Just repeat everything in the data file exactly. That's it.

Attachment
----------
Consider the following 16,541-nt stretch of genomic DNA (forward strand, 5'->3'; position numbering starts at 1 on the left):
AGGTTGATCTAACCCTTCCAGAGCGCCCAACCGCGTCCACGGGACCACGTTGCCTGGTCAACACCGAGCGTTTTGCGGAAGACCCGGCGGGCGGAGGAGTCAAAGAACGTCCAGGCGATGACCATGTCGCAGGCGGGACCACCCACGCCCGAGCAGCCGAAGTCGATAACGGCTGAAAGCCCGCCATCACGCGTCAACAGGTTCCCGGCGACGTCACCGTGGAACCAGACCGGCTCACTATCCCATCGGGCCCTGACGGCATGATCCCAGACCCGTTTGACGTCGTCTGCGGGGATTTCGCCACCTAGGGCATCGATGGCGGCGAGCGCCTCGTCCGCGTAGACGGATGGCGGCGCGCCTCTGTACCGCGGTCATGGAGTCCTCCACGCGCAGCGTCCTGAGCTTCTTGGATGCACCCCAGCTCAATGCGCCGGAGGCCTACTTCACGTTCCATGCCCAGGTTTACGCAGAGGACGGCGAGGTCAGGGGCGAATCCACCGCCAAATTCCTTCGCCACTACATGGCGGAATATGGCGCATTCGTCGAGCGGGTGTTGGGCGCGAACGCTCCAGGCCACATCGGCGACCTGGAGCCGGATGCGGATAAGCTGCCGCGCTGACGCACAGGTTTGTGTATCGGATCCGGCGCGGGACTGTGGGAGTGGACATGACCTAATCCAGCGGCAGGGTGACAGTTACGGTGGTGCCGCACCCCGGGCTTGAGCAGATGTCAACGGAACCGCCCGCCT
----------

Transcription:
Consider the following 16,541-nt stretch of genomic DNA (forward strand, 5'->3'; position numbering starts at 1 on the left):
AGGTTGATCTAACCCTTCCAGAGCGCCCAACCGCGTCCACGGGACCACGTTGCCTGGTCAACACCGAGCGTTTTGCGGAAGACCCGGCGGGCGGAGGAGTCAAAGAACGTCCAGGCGATGACCATGTCGCAGGCGGGACCACCCACGCCCGAGCAGCCGAAGTCGATAACGGCTGAAAGCCCGCCATCACGCGTCAACAGGTTCCCGGCGACGTCACCGTGGAACCAGACCGGCTCACTATCCCATCGGGCCCTGACGGCATGATCCCAGACCCGTTTGACGTCGTCTGCGGGGATTTCGCCACCTAGGGCATCGATGGCGGCGAGCGCCTCGTCCGCGTAGACGGATGGCGGCGCGCCTCTGTACCGCGGTCATGGAGTCCTCCACGCGCAGCGTCCTGAGCTTCTTGGATGCACCCCAGCTCAATGCGCCGGAGGCCTACTTCACGTTCCATGCCCAGGTTTACGCAGAGGACGGCGAGGTCAGGGGCGAATCCACCGCCAAATTCCTTCGCCACTACATGGCGGAATATGGCGCATTCGTCGAGCGGGTGTTGGGCGCGAACGCTCCAGGCCACATCGGCGACCTGGAGCCGGATGCGGATAAGCTGCCGCGCTGACGCACAGGTTTGTGTATCGGATCCGGCGCGGGACTGTGGGAGTGGACATGACCTAATCCAGCGGCAGGGTGACAGTTACGGTGGTGCCGCACCCCGGGCTTGAGCAGATGTCAACGGAACCGCCCGCCT